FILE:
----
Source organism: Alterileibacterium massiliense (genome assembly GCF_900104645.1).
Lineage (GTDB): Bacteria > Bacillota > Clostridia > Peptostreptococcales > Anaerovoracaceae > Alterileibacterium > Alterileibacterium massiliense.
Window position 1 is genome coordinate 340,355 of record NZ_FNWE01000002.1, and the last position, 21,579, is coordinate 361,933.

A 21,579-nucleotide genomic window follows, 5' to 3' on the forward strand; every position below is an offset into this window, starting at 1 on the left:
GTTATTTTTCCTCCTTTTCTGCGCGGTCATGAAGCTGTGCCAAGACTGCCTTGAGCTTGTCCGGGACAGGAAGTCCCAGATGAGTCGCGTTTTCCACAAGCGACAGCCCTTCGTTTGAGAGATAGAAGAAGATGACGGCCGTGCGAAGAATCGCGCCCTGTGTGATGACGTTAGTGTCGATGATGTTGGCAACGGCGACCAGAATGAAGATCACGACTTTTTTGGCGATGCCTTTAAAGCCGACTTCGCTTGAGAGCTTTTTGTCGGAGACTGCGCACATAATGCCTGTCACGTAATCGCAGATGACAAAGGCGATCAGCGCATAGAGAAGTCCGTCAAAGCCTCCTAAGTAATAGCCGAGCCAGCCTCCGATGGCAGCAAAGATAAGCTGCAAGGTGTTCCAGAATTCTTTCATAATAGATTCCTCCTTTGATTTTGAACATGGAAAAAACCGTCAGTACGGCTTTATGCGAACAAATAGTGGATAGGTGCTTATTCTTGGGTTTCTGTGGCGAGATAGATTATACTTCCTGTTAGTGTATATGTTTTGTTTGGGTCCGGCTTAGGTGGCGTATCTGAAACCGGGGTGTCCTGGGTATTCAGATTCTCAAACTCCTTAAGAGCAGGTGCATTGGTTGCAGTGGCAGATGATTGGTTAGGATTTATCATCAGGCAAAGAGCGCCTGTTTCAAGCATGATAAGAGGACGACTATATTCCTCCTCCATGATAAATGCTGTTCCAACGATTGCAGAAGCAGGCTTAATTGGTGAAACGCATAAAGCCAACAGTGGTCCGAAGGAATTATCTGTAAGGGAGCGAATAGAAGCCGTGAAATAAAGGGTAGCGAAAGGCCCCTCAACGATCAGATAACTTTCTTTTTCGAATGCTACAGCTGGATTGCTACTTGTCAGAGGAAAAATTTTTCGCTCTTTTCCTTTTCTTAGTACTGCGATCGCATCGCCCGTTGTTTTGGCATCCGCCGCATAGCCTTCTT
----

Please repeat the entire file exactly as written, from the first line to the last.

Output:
Source organism: Alterileibacterium massiliense (genome assembly GCF_900104645.1).
Lineage (GTDB): Bacteria > Bacillota > Clostridia > Peptostreptococcales > Anaerovoracaceae > Alterileibacterium > Alterileibacterium massiliense.
Window position 1 is genome coordinate 340,355 of record NZ_FNWE01000002.1, and the last position, 21,579, is coordinate 361,933.

A 21,579-nucleotide genomic window follows, 5' to 3' on the forward strand; every position below is an offset into this window, starting at 1 on the left:
GTTATTTTTCCTCCTTTTCTGCGCGGTCATGAAGCTGTGCCAAGACTGCCTTGAGCTTGTCCGGGACAGGAAGTCCCAGATGAGTCGCGTTTTCCACAAGCGACAGCCCTTCGTTTGAGAGATAGAAGAAGATGACGGCCGTGCGAAGAATCGCGCCCTGTGTGATGACGTTAGTGTCGATGATGTTGGCAACGGCGACCAGAATGAAGATCACGACTTTTTTGGCGATGCCTTTAAAGCCGACTTCGCTTGAGAGCTTTTTGTCGGAGACTGCGCACATAATGCCTGTCACGTAATCGCAGATGACAAAGGCGATCAGCGCATAGAGAAGTCCGTCAAAGCCTCCTAAGTAATAGCCGAGCCAGCCTCCGATGGCAGCAAAGATAAGCTGCAAGGTGTTCCAGAATTCTTTCATAATAGATTCCTCCTTTGATTTTGAACATGGAAAAAACCGTCAGTACGGCTTTATGCGAACAAATAGTGGATAGGTGCTTATTCTTGGGTTTCTGTGGCGAGATAGATTATACTTCCTGTTAGTGTATATGTTTTGTTTGGGTCCGGCTTAGGTGGCGTATCTGAAACCGGGGTGTCCTGGGTATTCAGATTCTCAAACTCCTTAAGAGCAGGTGCATTGGTTGCAGTGGCAGATGATTGGTTAGGATTTATCATCAGGCAAAGAGCGCCTGTTTCAAGCATGATAAGAGGACGACTATATTCCTCCTCCATGATAAATGCTGTTCCAACGATTGCAGAAGCAGGCTTAATTGGTGAAACGCATAAAGCCAACAGTGGTCCGAAGGAATTATCTGTAAGGGAGCGAATAGAAGCCGTGAAATAAAGGGTAGCGAAAGGCCCCTCAACGATCAGATAACTTTCTTTTTCGAATGCTACAGCTGGATTGCTACTTGTCAGAGGAAAAATTTTTCGCTCTTTTCCTTTTCTTAGTACTGCGATCGCATCGCCCGTTGTTTTGGCATCCGCCGCATAGCCTTCTT